Boston native John Howe settled in northern Indiana in 1833, teaching school in a log cabin while he studied law. He was admitted to the bar in 1834, becoming LaGrange County’s first lawyer. He built his Greek Revival-style cottage in the 1840s and took up residence there with his wife, Frances Marie Glidden Howe. A state representative, Howe lived in the homestead when he helped pen the Indiana Constitution in 1851.
He continued working as a teacher and attorney, becoming prosperous enough to build the 1875 Second Empire-style Howe Mansion down the street, a current entry on Indiana Landmarks’ 10 Most Endangered List.
An ardent educator, Howe established several area schools during his lifetime. Upon his death, Frances used his estate to start the school that would become Howe Military Academy.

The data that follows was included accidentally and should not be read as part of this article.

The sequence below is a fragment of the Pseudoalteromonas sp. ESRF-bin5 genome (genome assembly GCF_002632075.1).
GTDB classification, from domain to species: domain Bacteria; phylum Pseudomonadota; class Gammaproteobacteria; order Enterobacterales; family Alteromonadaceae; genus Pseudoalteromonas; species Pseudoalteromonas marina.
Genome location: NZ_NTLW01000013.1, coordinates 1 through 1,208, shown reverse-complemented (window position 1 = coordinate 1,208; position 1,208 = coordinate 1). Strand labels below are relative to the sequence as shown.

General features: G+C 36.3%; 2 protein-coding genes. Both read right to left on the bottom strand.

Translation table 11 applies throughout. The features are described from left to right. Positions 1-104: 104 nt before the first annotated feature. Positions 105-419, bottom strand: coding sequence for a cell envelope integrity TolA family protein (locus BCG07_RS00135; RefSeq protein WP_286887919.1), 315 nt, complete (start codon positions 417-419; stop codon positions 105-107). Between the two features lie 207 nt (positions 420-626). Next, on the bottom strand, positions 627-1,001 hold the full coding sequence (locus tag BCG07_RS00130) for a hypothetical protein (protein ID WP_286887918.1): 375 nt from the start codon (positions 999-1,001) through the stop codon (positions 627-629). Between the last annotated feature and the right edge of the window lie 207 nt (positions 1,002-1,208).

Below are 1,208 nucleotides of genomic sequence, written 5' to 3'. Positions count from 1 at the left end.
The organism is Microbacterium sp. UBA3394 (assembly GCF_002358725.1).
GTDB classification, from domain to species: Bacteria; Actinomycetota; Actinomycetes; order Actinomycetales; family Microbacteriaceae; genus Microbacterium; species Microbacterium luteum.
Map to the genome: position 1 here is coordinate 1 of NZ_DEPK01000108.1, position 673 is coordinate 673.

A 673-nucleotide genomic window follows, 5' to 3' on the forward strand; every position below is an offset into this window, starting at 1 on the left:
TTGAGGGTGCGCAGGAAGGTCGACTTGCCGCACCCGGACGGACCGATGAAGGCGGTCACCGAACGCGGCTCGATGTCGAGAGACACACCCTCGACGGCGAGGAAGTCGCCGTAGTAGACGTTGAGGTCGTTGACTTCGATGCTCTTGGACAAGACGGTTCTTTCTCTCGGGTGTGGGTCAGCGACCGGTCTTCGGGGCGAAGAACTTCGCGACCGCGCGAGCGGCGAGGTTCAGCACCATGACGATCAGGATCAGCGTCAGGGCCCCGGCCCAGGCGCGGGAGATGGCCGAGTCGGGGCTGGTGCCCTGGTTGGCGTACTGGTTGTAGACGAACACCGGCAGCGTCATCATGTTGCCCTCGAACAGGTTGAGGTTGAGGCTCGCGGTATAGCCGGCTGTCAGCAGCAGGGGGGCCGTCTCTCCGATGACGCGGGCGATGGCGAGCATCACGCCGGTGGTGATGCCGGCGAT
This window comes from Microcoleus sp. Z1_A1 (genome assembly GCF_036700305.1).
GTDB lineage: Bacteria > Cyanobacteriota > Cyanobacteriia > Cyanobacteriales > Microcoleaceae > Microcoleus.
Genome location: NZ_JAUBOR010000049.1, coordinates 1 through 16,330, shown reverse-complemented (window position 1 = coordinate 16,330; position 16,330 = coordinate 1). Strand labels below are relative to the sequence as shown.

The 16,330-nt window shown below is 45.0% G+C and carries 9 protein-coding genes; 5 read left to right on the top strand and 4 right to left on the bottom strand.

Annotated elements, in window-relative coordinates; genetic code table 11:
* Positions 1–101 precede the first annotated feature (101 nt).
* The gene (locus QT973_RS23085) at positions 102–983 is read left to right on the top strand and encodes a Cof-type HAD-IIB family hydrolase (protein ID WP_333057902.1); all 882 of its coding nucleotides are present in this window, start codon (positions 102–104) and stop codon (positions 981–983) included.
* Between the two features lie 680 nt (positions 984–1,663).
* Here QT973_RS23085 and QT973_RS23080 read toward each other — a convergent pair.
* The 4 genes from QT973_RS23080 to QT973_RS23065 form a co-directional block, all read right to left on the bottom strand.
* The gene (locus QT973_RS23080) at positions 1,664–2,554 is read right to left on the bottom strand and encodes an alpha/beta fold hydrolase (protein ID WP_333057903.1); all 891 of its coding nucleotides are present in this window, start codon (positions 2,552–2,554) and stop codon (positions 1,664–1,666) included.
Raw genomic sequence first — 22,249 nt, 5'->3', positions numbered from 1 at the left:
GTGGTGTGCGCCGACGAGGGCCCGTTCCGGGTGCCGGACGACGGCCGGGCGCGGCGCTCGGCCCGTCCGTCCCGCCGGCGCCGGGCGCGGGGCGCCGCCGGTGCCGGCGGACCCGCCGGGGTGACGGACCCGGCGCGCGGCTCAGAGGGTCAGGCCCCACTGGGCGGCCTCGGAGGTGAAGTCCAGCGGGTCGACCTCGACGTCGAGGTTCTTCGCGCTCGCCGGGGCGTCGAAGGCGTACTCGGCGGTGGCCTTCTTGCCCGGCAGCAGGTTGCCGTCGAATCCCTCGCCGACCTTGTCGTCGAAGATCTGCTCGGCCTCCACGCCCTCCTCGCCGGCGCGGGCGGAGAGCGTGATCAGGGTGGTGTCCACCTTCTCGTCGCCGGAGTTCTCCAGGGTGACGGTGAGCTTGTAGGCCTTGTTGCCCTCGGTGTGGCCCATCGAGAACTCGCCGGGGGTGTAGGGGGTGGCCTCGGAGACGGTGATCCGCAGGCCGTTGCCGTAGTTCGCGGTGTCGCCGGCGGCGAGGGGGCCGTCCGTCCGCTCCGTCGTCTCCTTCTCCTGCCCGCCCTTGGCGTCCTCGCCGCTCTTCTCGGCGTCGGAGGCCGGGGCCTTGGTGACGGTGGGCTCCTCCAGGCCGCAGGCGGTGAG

Following closure of the Howe Military Academy in 2019, the school’s Board of Trustees donated the original homestead to Indiana Landmarks to ensure its future. We’ve also been working with the board to stabilize the nearby Howe Mansion, using a $7,500 grant from the Efroymson Family Fund of the Central Indiana Community Foundation to make temporary repairs and deter further water infiltration.
Howe’s Greek Revival cottage remains in remarkably original condition, including its historic windows and layout. Indiana Landmarks plans to rehabilitate the exterior by removing vinyl siding and restoring the windows, and make interior improvements including updated electric and plumbing systems and a new kitchen and bathrooms. “We’ll preserve the best of the house while making it modern and livable,” notes Todd Zeiger, director of Indiana Landmarks’ Northern Regional Office. “A new owner, only the third in the house’s 180-year history, will be able to move in and immediately call the place home.”
The property will be sold with preservation covenants protecting the house’s exterior. For more information, contact Todd Zeiger, email@example.com, 574-232-4534.
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